"Is the doctor quite all right?" I asked for I had never seen him practically unconscious with drink.
"He'll be all right tomorrow," the Captain answered, his brows bunched together as he scribbled his name on the padd. "It's the anniversary of his divorce. He gets this way every year." Kirk sighed and handed the report back to me. "All these years and he still loves her." He shook his head and disappeared back to sit with his friend and care for him.
I remember a landing party in which Ensign Meriwether willingly gave his life protecting a fellow security guard. It was a conscious sacrifice, for the circumstances dictated that one must die so that the other might live. Warman lay wounded and we could not reach him to pull him to the point where he could be transported up. Before any of us could act, Meriwether leaped forward and shielded his comrade with his body, taking the Sicans' poison darts so that Warman could be rescued. As he died, I heard him gasp to Warman, "I love you, brother. I love you."
I think of Nurse Chapel and her determined quest to find Dr. Korby. The only reason she undertook such a seemingly impossible task was because she loved him with all her heart. I observed the grief she experienced when we found that he was dead and replaced by an android copy of himself. I know that she mourned him and then resumed her life, beginning over here on the Enterprise. And I know that she has declared love for me.
The fact distresses me considerably because I am incapable of returning the emotion, even if I wished to do so. It does not seem to deter her. And yet I have also seen her display caring and affection for anyone who comes under her charge. She goes out of her way to minister to them, whether it is taking food to crewmembers confined to their cabins or unflinchingly cleaning wounds and broken bodies or cheering patients who have succumbed to depression and hopelessness.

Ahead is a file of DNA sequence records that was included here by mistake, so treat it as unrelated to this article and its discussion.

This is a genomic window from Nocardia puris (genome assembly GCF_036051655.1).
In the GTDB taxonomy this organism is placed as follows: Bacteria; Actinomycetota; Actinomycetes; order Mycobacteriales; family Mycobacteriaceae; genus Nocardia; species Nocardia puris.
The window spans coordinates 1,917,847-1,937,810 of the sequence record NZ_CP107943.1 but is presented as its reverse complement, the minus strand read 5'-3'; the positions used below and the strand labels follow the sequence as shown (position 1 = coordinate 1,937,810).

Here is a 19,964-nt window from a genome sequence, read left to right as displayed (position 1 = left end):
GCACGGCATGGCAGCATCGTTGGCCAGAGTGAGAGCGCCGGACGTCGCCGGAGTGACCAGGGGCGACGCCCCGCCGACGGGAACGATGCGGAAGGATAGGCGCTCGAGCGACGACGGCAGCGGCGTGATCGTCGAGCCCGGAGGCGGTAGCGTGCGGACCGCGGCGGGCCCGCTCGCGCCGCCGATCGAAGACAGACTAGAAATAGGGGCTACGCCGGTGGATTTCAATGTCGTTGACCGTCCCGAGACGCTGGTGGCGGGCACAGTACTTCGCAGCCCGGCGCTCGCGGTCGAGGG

So many types of love, so endlessly and effortlessly expressed by humans. I cannot comprehend what it must be like to give or receive such a complex and enigmatic emotion. It is impossible. Vulcans do not love.
And yet I have looked upon my father and mother and know that it exists between them. I have a memory of peeking into their bedroom once before they had awakened. They lay together, entwined in sleep, my father's arms wrapped around my mother's body, holding her close and protectively. It was something I had never seen them display before, either in public or in private, for Sarek was the paradigm of Vulcan logic and control and rigid in his practice of the Disciplines.
But I have never forgotten it. Never.
It makes me wonder, now ... if love is something that might be learned? And if I shall ever hold T'Pring that way, caressing her face and sharing our secret in the privacy of the night? And I wonder, too, if she will embrace me in return and whisper my name in the dark?
I wonder ... will she love me?